Whether your focus in all things related to the trend of “self-improvement” is on health, family or career is again related to age. Younger “experts” give consideration to improving their own fitness and sporting prowess more than every other age group. With this in mind, 58% of under 35s associ-ated the term with the areas of sport and fitness. By comparison, this figure is just below 50% for 50 to 64 year olds, while only 43% of over 65s draw a parallel between the term and an improvement in sporting performance. However, at 39%, it was respondents from the 35 to 49 age group who made the link between self-improvement and fitness aspects least frequently. This is perhaps due to the fact that, in comparison with the other age groups, these respondents have other more pertinent focuses in their everyday lives, above all in relation to career. Of course, careers feature high up the list for all age groups, but it is the 35-49 year olds who are most preoccupied by issues in their professional lives and self-improvement, with a huge 86% making this association. That is nearly ten percentage points above the average.
Conversely, if we return to the older generation of respondents who are heading toward retirement, health aspects and ecological issues appear more frequently in responses. An above-average number of “expert” respondents between the ages of 50 and 64 made associations with issues from the areas of health and wellbeing, with 62% of this category considering the state of their health. This equates to a 14 percentage point increase on the average value. The over 65s, many of whom will be retirees, also have financial aspects in their sights: 42% of respondents in this category to whom the concept of self-improvement was familiar associated the term with monetary aspects.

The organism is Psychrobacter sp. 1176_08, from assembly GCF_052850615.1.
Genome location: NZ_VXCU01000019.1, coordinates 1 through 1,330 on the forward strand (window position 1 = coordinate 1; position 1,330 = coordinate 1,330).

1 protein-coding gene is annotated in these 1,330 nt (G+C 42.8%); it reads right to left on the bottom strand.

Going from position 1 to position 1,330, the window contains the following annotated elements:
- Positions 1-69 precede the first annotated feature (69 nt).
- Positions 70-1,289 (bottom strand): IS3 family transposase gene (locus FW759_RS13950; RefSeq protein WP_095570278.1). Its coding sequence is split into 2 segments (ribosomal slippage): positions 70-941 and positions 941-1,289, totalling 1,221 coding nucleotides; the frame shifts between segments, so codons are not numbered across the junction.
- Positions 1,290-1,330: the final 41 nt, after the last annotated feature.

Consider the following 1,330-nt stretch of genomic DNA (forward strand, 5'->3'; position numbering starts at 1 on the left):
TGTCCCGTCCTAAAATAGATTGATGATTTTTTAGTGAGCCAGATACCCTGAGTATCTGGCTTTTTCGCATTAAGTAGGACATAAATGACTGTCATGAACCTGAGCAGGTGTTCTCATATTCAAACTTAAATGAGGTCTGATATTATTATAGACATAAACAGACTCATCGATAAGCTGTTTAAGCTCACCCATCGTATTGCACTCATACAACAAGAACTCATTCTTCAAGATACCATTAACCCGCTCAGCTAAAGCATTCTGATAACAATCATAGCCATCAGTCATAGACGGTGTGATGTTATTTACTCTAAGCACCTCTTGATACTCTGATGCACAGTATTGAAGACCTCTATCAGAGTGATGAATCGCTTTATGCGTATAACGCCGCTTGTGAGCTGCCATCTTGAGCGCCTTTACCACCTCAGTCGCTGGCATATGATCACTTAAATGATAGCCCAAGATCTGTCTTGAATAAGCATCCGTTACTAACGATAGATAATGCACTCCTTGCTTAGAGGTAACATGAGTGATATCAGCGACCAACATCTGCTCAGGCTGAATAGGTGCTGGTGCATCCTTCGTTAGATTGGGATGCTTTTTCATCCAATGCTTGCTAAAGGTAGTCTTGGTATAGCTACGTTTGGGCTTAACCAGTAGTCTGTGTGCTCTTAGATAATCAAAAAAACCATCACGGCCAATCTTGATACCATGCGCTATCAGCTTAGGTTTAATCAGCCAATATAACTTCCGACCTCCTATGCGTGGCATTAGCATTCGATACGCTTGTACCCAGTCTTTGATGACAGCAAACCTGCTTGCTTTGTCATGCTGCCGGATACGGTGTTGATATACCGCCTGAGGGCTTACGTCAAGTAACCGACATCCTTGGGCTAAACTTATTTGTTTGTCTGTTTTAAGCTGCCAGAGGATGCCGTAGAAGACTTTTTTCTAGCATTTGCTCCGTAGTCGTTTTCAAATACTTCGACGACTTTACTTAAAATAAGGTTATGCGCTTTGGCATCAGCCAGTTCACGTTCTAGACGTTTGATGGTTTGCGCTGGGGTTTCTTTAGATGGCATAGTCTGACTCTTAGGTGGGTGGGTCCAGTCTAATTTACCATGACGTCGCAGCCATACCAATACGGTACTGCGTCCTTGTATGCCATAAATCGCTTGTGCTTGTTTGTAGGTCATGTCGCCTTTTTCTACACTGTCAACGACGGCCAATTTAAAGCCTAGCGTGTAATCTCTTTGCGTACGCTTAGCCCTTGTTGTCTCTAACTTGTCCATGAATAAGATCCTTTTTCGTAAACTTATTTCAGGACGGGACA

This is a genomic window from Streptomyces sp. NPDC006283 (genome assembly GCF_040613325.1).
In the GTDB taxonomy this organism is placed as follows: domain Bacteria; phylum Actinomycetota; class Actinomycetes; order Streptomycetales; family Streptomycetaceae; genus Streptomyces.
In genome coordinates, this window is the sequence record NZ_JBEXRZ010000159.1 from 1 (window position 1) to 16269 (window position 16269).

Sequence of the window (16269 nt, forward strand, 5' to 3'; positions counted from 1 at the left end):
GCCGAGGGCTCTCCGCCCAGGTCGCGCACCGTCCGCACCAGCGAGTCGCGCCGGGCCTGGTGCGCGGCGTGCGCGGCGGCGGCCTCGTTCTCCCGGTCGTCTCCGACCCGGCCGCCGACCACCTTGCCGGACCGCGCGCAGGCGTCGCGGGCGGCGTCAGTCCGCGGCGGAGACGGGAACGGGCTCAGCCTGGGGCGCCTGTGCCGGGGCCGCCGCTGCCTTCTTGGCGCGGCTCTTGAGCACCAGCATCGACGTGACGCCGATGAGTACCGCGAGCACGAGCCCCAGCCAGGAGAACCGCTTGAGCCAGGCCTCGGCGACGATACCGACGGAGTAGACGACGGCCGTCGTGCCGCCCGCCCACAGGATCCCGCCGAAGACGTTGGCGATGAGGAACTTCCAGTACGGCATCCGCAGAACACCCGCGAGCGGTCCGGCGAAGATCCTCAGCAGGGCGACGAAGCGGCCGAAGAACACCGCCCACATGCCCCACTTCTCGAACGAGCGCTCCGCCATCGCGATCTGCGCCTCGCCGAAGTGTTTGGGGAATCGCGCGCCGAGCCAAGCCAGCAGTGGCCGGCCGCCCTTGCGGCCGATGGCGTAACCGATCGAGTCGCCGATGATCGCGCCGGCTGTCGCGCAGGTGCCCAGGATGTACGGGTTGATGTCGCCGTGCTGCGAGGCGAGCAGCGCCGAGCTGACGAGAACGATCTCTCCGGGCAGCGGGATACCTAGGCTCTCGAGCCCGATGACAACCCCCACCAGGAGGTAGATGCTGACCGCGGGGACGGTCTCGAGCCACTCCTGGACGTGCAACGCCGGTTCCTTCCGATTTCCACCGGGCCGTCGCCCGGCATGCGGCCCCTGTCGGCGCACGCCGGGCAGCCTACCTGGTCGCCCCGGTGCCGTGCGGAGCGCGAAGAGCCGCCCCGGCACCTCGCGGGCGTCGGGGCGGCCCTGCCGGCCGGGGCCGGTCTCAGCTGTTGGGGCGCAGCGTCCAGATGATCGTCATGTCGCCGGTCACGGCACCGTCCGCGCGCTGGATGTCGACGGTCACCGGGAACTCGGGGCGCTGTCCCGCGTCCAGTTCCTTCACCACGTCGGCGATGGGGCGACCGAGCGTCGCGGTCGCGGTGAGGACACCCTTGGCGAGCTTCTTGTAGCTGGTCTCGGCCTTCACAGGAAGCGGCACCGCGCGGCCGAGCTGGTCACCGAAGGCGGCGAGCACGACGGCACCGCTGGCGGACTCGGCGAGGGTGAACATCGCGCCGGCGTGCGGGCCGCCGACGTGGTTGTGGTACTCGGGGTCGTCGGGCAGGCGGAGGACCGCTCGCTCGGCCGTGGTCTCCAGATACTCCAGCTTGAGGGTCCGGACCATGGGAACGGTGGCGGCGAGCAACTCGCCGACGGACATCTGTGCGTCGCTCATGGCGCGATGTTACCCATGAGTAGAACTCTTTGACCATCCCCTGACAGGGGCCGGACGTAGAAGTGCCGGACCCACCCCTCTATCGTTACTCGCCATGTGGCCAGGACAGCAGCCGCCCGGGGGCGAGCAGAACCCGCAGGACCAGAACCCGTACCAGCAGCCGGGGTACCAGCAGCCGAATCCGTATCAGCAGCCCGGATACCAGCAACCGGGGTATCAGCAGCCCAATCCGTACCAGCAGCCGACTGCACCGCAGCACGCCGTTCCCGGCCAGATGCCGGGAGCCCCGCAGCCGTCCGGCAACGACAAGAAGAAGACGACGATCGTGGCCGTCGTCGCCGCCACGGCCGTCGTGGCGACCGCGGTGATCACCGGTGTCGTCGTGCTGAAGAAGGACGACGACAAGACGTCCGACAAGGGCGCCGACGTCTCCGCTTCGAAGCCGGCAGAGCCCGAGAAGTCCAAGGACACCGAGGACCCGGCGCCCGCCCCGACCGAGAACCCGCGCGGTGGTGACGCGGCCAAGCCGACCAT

The gender of “experts” on the term self-improvement plays a lesser role in listing associations. Men and women are broadly united in their answers regarding which areas they associate with the concept of self-improvement. Where differences do appear, they are mainly concentrated around subjects such as family and friends, nutrition and household, whereby women see greater potential for improvement in these areas than their male counterparts. Men, by contrast, view the term more often in connection with their professional lives.
There is clearly room for self-improvement in all areas of life. However, how do the respondents interpret the content of this buzzword? When respondents were asked to make free associations around the topic of self-improvement, aspects relating to improved performance predominated: no matter whether at work or the gym, the majority of respondents want to get more out of them-selves. These answers were offered spontaneously by 45% of “experts” on the term self-improvement. However, one in five respondents familiar with the concept were more concerned with concepts such as self-discovery and self-fulfillment, while 15% drew a connection between the term and improved time management. Attaining the perfect work-life balance was an association made by another 15%. One in ten thought the term was specifically associated with topics such as the body, health and fitness.
The extent to which someone speaks for or against the new trend of self-improvement is a personal matter. Those who keep tabs on themselves are more likely to pay attention to their body as well as ensuring they maintain a regular sleeping pattern and get sufficient exercise. Respondents who compare their data with others are perhaps more likely to stick to ambitious plans relating to increased performance or other fixed goals. However, it remains very much to be seen whether this American movement of meticulous personal data collection for the purpose of self-tracking will also take off with the majority of Germans at some point.
Data source: GfK Verein
If you have any queries please contact Claudia Gaspar, e-mail: email@example.com.